The sport is grappling with the wisdom of continuing the season after the coronavirus infiltrated the Marlins’ roster. But many players remain committed to playing.
Jeff Katz stopped by the Hall of Fame on Tuesday in Cooperstown, N.Y., where he served three terms as mayor. It was strange, he thought, to see no plaques in the gallery for the 2020 class, headlined by Derek Jeter. The plaques were always in place on the Tuesday after induction ceremonies.
This summer there was no celebration, no throng of 80,000 fans in lawn chairs on a grassy hill saluting the defining Yankee of a generation. The coronavirus pandemic pushed back the ceremony, scheduled for last Sunday, until 2021.
“Every day there was like this ghost, this alternate weekend that was supposed to be happening,” Katz said by telephone this week. “Driving down Main Street and seeing parking spaces when it’s usually teeming with fans, players, souvenirs, food — everywhere you looked was a constant reminder of what could have been.”
Instead of giving a valedictory for his former career on Sunday, Jeter was confronting a crisis in his new one as chief executive of the Miami Marlins. The team played in Philadelphia that day after learning four players had tested positive for the coronavirus.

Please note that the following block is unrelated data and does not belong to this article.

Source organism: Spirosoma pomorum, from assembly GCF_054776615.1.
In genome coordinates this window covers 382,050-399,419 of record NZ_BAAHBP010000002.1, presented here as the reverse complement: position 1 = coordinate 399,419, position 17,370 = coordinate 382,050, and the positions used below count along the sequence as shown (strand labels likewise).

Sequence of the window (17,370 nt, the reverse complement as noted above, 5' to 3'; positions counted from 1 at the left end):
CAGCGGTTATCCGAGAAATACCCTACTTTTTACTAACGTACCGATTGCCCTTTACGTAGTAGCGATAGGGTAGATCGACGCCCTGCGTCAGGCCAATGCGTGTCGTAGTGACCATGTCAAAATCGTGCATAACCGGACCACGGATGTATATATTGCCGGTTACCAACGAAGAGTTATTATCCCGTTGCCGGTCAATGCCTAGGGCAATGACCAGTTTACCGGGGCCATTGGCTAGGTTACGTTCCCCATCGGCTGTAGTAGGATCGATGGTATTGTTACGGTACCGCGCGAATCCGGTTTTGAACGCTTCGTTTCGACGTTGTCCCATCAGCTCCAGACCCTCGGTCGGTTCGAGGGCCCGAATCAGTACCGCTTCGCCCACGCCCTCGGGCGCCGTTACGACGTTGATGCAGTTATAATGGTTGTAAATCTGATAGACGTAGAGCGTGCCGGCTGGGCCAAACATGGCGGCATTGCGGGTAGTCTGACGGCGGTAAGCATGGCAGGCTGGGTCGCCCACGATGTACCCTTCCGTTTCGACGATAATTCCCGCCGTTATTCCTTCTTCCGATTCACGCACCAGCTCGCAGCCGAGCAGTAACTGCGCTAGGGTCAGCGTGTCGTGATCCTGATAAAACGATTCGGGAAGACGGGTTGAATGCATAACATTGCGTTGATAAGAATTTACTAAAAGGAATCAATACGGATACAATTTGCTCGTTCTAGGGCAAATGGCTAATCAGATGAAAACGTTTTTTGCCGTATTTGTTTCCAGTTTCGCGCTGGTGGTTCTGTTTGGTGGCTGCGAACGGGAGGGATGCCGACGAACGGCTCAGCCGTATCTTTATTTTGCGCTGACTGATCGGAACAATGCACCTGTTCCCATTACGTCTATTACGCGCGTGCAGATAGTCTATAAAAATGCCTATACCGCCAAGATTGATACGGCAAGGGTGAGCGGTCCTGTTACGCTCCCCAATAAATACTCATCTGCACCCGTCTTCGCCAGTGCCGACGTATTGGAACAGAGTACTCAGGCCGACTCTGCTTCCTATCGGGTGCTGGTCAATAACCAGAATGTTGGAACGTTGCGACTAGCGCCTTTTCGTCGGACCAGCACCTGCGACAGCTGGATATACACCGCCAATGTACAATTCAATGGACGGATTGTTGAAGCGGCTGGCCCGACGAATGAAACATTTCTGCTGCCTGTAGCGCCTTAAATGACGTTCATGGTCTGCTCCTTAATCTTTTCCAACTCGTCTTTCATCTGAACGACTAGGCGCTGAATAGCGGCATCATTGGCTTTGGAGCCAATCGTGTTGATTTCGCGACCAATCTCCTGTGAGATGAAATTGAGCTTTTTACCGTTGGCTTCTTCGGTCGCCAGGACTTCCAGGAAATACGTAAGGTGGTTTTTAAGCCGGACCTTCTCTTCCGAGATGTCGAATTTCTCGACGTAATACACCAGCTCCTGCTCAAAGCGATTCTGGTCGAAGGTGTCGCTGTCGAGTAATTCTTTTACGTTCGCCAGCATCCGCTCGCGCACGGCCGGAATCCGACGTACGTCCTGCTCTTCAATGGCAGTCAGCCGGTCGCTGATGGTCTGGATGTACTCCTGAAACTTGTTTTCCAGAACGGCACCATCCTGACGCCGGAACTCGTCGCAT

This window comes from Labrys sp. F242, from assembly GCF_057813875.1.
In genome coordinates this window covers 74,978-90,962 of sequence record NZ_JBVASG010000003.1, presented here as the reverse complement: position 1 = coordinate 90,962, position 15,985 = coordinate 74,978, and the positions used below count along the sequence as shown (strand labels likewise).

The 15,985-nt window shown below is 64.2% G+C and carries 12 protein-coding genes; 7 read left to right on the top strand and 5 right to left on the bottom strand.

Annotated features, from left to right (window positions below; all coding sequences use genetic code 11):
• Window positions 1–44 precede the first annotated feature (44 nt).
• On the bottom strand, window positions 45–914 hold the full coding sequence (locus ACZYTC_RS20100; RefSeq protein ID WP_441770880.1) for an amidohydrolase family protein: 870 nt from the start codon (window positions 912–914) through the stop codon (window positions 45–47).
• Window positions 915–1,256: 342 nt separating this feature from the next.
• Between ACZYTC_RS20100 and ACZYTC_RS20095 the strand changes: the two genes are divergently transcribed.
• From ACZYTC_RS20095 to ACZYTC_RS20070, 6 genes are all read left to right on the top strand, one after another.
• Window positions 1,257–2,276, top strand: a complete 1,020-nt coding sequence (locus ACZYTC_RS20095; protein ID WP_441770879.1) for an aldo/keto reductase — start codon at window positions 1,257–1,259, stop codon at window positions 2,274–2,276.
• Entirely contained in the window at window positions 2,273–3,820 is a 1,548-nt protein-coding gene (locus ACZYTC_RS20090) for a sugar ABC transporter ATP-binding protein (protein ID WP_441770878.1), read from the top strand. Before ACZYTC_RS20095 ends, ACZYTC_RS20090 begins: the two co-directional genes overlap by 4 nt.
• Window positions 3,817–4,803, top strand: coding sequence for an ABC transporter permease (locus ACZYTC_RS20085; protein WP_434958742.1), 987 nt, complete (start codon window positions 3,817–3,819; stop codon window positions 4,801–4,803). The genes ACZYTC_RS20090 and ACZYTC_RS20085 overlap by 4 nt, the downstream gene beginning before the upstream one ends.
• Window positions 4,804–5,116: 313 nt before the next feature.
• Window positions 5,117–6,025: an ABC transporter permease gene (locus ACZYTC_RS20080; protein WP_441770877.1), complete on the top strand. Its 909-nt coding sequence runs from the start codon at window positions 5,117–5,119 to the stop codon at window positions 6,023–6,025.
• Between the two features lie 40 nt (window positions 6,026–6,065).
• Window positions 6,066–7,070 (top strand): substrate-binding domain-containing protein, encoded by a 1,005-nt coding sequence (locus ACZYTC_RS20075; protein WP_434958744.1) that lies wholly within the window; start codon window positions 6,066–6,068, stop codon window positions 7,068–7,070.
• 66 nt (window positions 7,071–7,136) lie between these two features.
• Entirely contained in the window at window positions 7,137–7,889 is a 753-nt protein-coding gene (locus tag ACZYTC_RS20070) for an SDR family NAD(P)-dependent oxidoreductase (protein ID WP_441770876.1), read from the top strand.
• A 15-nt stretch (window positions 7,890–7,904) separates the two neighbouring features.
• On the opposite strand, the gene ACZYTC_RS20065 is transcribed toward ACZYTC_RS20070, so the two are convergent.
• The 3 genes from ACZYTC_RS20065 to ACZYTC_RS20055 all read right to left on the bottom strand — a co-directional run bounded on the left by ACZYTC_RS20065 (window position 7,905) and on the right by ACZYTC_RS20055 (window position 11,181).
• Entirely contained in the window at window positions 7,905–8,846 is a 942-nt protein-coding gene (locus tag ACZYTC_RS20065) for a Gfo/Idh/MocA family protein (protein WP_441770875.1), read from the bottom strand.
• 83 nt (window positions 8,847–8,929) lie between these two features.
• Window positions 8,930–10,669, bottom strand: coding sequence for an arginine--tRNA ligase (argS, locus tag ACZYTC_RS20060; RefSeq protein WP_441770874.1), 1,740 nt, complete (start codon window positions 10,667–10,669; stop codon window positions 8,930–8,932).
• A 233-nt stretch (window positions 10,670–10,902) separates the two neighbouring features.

By Tuesday, the Marlins’ outbreak had swelled to 17 positives — including 15 players — and Major League Baseball shut the team down until Monday at the earliest. The Phillies were shut down until Saturday.
Jeter has released two statements, making sure in both to praise the team for staging a smooth summer camp in Miami before experiencing unspecified “challenges” on the road. The Marlins are stuck in their Philadelphia hotel, receiving care in isolation, as their front office scrambles to sign free agents to fill a depleted roster.
The Marlins’ debacle caused M.L.B. to revise its schedule on the fly, pairing the Yankees and the Baltimore Orioles for two games on Wednesday and Thursday while sidelining the teams they would have played, the Phillies and the Marlins. Baseball can do that? Just magically create two games while deleting others? In this strangest of seasons, yes.
“When it comes to M.L.B., this is kind of the first test on some of these protocols that we’re going to have to follow, as in changing the schedule and things like that,” said Zack Britton, a Yankees reliever and their players’ union representative. “But I feel confident they’ve shown that player safety is important by canceling these games and moving games around.”
It is natural to wonder if the whole effort is worth it, if M.L.B. should follow Cooperstown’s lead and simply call the whole thing off. Players and managers have been candid about their fears. Some decided weeks ago to not participate in this season.
They are real people — with health issues, loved ones and anxieties — and some of them say their employers are putting them at risk by staging games in 30 ballparks across the country, a two-month dash to a lucrative and expanded, 16-team postseason.
The ordeal of Eduardo Rodriguez, the Boston Red Sox left-hander, is a harrowing reminder of the virus’ power. Rodriguez has been dealing with a complication of Covid-19, the disease caused by the coronavirus: myocarditis, or inflammation of the heart muscle. He is 27 years old and said that the virus made him feel 100.